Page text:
Species who depend on the berries are robins, mourning dove, cardinal, bluebird, phoebes, along with red foxes, opossum,  raccoons, and mice.

Giant Leopard Moth

Pokeweed is one of the host plants of the giant leopard moth whose caterpillar is the “Wooly Bear” kind that predicts our winters.


So I guess these plants are a good one to have in an isolated area where children or pets cannot get to them.

Unless you want to make up a batch to eat. But that would only be when they are very young and under 8 inches high. That is supposedly when they are at their best.

I will leave you to test that out. Not me.

In the south, it was canned and sold in stores until about 2000 and in Europe it is sold in gourmet shops. It is raised as a crop in Europe according to The Wild Vegetarian Cookbook.



  1. Carole Damske says:

    Thankfully I have never had Poke weed in my yard, but my son did and its awful, so had to keep out of your garden once it’s taken hold. I once came in contact with stinging nettles and didn’t know and was for some reason not using gloves, duh. Man does that hurt. But Clearweed yeah all over the place, good thing the roots are not that deep. I have to get out and weed soon or just call them my favorite plants and leave them to grow haha. I also have tons of the evil Creeping Charley, ugh. Finally got it out of my grass but now it’s growing in my backyard flower beds. Have fun, I will be thinking of you when I am weeding this week.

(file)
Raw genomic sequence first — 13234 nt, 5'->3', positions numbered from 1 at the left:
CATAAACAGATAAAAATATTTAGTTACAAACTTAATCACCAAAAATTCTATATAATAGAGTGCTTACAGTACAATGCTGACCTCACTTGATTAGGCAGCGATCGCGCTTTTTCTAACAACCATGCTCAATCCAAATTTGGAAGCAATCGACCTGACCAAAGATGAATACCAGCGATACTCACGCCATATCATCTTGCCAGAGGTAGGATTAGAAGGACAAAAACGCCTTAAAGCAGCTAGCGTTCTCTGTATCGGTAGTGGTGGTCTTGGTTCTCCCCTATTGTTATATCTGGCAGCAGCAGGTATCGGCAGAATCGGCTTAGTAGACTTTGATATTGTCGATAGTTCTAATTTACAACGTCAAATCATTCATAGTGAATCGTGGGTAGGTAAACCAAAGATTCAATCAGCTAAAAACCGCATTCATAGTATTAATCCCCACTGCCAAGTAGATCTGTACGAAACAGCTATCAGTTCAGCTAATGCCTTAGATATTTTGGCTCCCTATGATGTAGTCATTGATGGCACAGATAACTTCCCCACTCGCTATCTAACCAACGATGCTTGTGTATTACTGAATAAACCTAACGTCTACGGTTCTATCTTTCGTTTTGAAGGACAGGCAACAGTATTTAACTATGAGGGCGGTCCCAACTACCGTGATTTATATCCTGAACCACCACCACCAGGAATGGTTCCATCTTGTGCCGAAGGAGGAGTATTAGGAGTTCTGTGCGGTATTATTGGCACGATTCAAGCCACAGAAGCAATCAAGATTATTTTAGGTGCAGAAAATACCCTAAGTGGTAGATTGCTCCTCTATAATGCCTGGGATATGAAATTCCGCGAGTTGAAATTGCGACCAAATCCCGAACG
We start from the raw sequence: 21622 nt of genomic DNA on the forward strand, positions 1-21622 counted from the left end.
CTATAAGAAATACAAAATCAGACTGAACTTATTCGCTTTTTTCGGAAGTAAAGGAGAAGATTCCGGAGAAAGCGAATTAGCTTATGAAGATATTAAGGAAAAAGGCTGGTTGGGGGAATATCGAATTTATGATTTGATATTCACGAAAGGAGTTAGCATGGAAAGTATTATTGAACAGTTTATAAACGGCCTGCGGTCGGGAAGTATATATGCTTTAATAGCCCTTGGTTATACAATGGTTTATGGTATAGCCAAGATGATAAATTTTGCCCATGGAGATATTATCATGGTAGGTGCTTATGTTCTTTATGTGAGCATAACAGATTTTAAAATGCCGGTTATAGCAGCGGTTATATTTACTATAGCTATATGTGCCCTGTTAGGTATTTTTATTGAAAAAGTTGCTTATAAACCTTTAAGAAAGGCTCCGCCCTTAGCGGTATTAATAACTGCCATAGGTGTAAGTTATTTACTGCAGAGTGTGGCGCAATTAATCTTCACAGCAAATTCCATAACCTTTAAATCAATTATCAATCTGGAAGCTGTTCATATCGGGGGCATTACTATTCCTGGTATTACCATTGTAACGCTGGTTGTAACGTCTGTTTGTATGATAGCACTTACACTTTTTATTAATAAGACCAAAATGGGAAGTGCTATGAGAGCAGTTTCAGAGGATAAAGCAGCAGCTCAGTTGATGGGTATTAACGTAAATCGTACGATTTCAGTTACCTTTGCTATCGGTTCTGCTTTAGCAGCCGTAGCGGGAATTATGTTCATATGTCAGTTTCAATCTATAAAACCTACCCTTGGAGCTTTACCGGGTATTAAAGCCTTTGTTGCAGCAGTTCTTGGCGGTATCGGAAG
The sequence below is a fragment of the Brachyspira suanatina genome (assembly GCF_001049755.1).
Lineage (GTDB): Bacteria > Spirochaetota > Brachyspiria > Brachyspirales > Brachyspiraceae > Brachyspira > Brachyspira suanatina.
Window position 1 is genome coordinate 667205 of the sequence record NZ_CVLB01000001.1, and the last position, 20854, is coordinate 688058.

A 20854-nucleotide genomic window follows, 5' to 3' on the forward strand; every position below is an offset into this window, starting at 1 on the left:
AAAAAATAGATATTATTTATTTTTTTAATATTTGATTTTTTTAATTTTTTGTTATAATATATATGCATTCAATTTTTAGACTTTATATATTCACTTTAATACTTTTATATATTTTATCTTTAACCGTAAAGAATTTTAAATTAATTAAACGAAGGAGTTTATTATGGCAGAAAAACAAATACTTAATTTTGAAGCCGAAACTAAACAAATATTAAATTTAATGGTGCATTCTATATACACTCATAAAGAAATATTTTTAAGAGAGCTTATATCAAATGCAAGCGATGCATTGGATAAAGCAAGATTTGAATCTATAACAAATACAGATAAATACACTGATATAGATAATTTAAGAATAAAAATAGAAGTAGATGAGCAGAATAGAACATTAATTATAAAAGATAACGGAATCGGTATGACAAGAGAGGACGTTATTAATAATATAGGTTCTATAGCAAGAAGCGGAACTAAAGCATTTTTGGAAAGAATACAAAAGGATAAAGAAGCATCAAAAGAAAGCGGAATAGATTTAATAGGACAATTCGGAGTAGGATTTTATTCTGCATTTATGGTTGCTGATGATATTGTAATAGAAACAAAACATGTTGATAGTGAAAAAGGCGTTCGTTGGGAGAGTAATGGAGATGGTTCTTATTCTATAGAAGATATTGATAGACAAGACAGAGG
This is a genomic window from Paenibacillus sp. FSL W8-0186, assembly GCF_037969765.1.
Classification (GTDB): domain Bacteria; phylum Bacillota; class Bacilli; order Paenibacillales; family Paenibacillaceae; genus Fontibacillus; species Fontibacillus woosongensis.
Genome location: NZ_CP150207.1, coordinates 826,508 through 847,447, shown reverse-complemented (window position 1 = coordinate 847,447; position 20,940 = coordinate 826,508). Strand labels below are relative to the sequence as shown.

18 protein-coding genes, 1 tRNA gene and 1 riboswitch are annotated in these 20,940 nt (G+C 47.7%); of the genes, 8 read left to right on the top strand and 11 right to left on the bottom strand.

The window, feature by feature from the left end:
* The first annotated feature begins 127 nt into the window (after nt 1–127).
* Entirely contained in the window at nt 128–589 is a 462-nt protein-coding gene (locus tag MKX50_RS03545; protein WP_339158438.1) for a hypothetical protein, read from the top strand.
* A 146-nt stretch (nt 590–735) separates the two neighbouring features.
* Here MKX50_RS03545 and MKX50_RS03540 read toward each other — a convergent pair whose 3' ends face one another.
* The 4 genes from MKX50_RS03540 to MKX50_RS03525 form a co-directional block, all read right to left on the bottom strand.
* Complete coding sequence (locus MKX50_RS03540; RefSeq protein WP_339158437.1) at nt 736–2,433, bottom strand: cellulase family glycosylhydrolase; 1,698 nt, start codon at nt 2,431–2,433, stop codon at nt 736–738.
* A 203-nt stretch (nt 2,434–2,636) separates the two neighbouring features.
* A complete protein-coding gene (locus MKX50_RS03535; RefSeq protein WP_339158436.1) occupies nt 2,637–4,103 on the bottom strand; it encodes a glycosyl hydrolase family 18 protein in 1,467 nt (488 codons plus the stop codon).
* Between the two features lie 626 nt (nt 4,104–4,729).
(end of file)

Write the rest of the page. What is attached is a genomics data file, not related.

1. Thanks Carole, It is a constant battle with those weeds. I have a bunch to pull today since we’ve had rain. Those pretty wild violets in spring don’t look so pretty now that they are engulfing my flower borders, not to mention, the lawn. Have a great day!

  2. Vicki Zwiebel says:

    Thanks for telling me what the stinging nettles were. I have a couple, one in the back that was getting so tall it was covering up the lilac bush. I swear it was swaying towards me when I walked past it daring me to pull it. I would always forget my gloves when I would see it. Wes finally “got it” and mowed it over with the mower. Now there’s another one in the front outgrowing the rest. We’ll get that nest of them after it quits raining tomorrow…if I remember my long gloves! lol

    1. So glad I could help with your “monster.” And those things can take over if you let them. Hope all goes well with you and your family.

Leave a Reply

Your email address will not be published. Required fields are marked *

This site uses Akismet to reduce spam. Learn how your comment data is processed.